An historic German settlement of Adelaide - now a tourist town - defines for Jon Bridges how tough and adaptable Australia's early European settlers needed to be to survive.
The historic German town of Hahndorf is just half an hour's drive through beautiful hills from Adelaide. It's an easy, scenic day trip.
Little do I know, as I drive with a camera crew to meet some locals and make a video of the culture, history, cuisine and architecture of the hamlet, that my return journey will retrace historic footsteps.
Apart from Norsewood, New Zealand has few towns that identify with one particular immigrant nationality. What makes Hahndorf fascinating is that it was settled by a shipload of persecuted German Lutherans and named after their ship's captain.
There is something telling in this name. It speaks of the peril of the journey, the desperation of their situation in the old country and their relief at being delivered safely to this unlikely corner of the new world. After Captain Hahn helped them settle the town he headed back to sea, but their gratitude lives to this day in the town's name.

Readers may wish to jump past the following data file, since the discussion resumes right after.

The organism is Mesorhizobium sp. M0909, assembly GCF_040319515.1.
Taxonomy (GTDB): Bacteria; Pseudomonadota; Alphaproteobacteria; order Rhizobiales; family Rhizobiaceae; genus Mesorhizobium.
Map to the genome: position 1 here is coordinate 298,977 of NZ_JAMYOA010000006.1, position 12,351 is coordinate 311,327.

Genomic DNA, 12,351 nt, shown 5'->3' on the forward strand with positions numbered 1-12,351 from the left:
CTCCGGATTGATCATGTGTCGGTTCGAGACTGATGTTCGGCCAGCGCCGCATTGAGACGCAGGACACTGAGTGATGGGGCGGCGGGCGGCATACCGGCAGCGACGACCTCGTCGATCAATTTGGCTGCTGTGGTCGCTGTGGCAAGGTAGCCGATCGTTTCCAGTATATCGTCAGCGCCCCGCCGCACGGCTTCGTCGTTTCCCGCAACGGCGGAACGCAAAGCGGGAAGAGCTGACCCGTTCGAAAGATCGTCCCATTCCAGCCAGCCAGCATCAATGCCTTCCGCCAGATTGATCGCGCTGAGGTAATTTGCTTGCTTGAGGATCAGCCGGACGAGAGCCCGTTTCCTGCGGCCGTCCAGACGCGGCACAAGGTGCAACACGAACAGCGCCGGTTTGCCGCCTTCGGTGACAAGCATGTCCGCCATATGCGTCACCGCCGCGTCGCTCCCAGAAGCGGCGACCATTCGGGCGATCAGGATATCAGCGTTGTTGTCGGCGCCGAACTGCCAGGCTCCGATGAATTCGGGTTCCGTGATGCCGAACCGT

And to this day the town retains its German heritage. Walk down its sun-dappled streets and, if you squint and make the cars disappear, the town seems frozen in a long-ago era and a distant continent. The 54 families of Lutherans brought not just their religion, but their beer, agriculture, craft, cuisine, architecture and German mediaeval town planning. Along with descendants of the original settlers, all of that is still evident. The cellar doors, a museum, bars, restaurants and gourmet food shops of all sorts honour the town's heritage.
Hahndorf is the good sort of quaint: the main street (called Main St) is a stunning avenue of trees more than 100 years old, it's lined with 19th century half-timbered German buildings or stone Australian colonial style - all beautifully preserved, re-purposed or restored.